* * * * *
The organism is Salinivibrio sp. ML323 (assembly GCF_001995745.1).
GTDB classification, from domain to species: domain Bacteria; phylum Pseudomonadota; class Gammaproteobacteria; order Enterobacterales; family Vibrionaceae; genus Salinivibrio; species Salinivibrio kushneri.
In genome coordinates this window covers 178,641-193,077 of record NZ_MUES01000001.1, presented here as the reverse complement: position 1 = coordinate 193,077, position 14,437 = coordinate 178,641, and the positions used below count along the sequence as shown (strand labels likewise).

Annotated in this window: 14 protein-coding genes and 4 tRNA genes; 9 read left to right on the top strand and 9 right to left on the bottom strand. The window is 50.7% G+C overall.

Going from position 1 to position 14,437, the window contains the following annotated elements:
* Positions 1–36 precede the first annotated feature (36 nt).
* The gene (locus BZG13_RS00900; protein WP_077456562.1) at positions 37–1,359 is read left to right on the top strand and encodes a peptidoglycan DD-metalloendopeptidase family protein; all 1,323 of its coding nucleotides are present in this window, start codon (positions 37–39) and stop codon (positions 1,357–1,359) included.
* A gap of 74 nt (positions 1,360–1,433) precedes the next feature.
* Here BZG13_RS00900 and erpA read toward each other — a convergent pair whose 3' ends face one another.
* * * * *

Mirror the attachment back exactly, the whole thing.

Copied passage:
The organism is Salinivibrio sp. ML323 (assembly GCF_001995745.1).
GTDB classification, from domain to species: domain Bacteria; phylum Pseudomonadota; class Gammaproteobacteria; order Enterobacterales; family Vibrionaceae; genus Salinivibrio; species Salinivibrio kushneri.
In genome coordinates this window covers 178,641-193,077 of record NZ_MUES01000001.1, presented here as the reverse complement: position 1 = coordinate 193,077, position 14,437 = coordinate 178,641, and the positions used below count along the sequence as shown (strand labels likewise).

Annotated in this window: 14 protein-coding genes and 4 tRNA genes; 9 read left to right on the top strand and 9 right to left on the bottom strand. The window is 50.7% G+C overall.

Going from position 1 to position 14,437, the window contains the following annotated elements:
* Positions 1–36 precede the first annotated feature (36 nt).
* The gene (locus BZG13_RS00900; protein WP_077456562.1) at positions 37–1,359 is read left to right on the top strand and encodes a peptidoglycan DD-metalloendopeptidase family protein; all 1,323 of its coding nucleotides are present in this window, start codon (positions 37–39) and stop codon (positions 1,357–1,359) included.
* A gap of 74 nt (positions 1,360–1,433) precedes the next feature.
* Here BZG13_RS00900 and erpA read toward each other — a convergent pair whose 3' ends face one another.